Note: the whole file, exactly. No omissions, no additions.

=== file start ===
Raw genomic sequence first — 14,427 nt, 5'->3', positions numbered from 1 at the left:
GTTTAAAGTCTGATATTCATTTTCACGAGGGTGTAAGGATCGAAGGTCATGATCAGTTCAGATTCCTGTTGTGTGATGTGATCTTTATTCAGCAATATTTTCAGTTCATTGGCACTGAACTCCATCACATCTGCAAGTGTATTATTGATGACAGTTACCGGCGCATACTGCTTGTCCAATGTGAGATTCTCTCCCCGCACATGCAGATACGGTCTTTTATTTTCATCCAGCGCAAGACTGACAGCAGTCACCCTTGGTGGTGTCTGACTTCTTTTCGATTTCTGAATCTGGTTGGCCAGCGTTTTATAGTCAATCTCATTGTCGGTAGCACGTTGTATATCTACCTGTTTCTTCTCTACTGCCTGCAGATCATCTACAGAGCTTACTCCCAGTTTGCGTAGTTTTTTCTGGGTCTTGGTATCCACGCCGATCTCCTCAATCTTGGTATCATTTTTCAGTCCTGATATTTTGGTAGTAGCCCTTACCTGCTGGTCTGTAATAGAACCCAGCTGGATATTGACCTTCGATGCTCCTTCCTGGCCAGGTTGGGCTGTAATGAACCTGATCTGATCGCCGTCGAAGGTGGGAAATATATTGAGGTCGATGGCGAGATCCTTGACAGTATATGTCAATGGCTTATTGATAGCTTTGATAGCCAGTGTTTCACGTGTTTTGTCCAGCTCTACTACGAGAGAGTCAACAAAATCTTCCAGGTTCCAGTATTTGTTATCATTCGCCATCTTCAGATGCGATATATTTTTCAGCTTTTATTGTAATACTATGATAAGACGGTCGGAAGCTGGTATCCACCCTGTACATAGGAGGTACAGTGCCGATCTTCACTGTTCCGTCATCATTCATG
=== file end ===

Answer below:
Raw genomic sequence first — 14,427 nt, 5'->3', positions numbered from 1 at the left:
GTTTAAAGTCTGATATTCATTTTCACGAGGGTGTAAGGATCGAAGGTCATGATCAGTTCAGATTCCTGTTGTGTGATGTGATCTTTATTCAGCAATATTTTCAGTTCATTGGCACTGAACTCCATCACATCTGCAAGTGTATTATTGATGACAGTTACCGGCGCATACTGCTTGTCCAATGTGAGATTCTCTCCCCGCACATGCAGATACGGTCTTTTATTTTCATCCAGCGCAAGACTGACAGCAGTCACCCTTGGTGGTGTCTGACTTCTTTTCGATTTCTGAATCTGGTTGGCCAGCGTTTTATAGTCAATCTCATTGTCGGTAGCACGTTGTATATCTACCTGTTTCTTCTCTACTGCCTGCAGATCATCTACAGAGCTTACTCCCAGTTTGCGTAGTTTTTTCTGGGTCTTGGTATCCACGCCGATCTCCTCAATCTTGGTATCATTTTTCAGTCCTGATATTTTGGTAGTAGCCCTTACCTGCTGGTCTGTAATAGAACCCAGCTGGATATTGACCTTCGATGCTCCTTCCTGGCCAGGTTGGGCTGTAATGAACCTGATCTGATCGCCGTCGAAGGTGGGAAATATATTGAGGTCGATGGCGAGATCCTTGACAGTATATGTCAATGGCTTATTGATAGCTTTGATAGCCAGTGTTTCACGTGTTTTGTCCAGCTCTACTACGAGAGAGTCAACAAAATCTTCCAGGTTCCAGTATTTGTTATCATTCGCCATCTTCAGATGCGATATATTTTTCAGCTTTTATTGTAATACTATGATAAGACGGTCGGAAGCTGGTATCCACCCTGTACATAGGAGGTACAGTGCCGATCTTCACTGTTCCGTCATCATTCATG